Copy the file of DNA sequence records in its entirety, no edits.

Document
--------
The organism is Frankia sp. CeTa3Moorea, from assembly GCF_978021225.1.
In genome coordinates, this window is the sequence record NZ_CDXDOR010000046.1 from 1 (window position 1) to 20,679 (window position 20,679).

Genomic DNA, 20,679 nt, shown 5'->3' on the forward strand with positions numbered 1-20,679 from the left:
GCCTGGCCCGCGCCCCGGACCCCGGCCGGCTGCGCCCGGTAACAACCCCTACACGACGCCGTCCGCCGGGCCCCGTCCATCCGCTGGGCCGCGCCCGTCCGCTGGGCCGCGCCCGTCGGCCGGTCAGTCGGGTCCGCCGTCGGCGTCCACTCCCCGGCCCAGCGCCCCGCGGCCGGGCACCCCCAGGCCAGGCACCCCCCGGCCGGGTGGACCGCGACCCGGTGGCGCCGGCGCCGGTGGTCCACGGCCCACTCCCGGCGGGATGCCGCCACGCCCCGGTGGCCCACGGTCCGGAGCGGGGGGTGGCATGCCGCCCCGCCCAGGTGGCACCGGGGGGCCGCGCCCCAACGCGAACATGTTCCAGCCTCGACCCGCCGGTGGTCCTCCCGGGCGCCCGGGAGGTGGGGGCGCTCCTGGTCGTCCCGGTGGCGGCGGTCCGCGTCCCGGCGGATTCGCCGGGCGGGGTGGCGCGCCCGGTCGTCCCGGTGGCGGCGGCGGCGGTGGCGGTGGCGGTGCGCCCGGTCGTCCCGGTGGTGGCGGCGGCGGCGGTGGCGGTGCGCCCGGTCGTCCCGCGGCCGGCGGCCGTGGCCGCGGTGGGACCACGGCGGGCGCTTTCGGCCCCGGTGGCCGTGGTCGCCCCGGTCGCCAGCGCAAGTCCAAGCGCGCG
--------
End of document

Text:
The organism is Frankia sp. CeTa3Moorea, from assembly GCF_978021225.1.
In genome coordinates, this window is the sequence record NZ_CDXDOR010000046.1 from 1 (window position 1) to 20,679 (window position 20,679).

Genomic DNA, 20,679 nt, shown 5'->3' on the forward strand with positions numbered 1-20,679 from the left:
GCCTGGCCCGCGCCCCGGACCCCGGCCGGCTGCGCCCGGTAACAACCCCTACACGACGCCGTCCGCCGGGCCCCGTCCATCCGCTGGGCCGCGCCCGTCCGCTGGGCCGCGCCCGTCGGCCGGTCAGTCGGGTCCGCCGTCGGCGTCCACTCCCCGGCCCAGCGCCCCGCGGCCGGGCACCCCCAGGCCAGGCACCCCCCGGCCGGGTGGACCGCGACCCGGTGGCGCCGGCGCCGGTGGTCCACGGCCCACTCCCGGCGGGATGCCGCCACGCCCCGGTGGCCCACGGTCCGGAGCGGGGGGTGGCATGCCGCCCCGCCCAGGTGGCACCGGGGGGCCGCGCCCCAACGCGAACATGTTCCAGCCTCGACCCGCCGGTGGTCCTCCCGGGCGCCCGGGAGGTGGGGGCGCTCCTGGTCGTCCCGGTGGCGGCGGTCCGCGTCCCGGCGGATTCGCCGGGCGGGGTGGCGCGCCCGGTCGTCCCGGTGGCGGCGGCGGCGGTGGCGGTGGCGGTGCGCCCGGTCGTCCCGGTGGTGGCGGCGGCGGCGGTGGCGGTGCGCCCGGTCGTCCCGCGGCCGGCGGCCGTGGCCGCGGTGGGACCACGGCGGGCGCTTTCGGCCCCGGTGGCCGTGGTCGCCCCGGTCGCCAGCGCAAGTCCAAGCGCGCG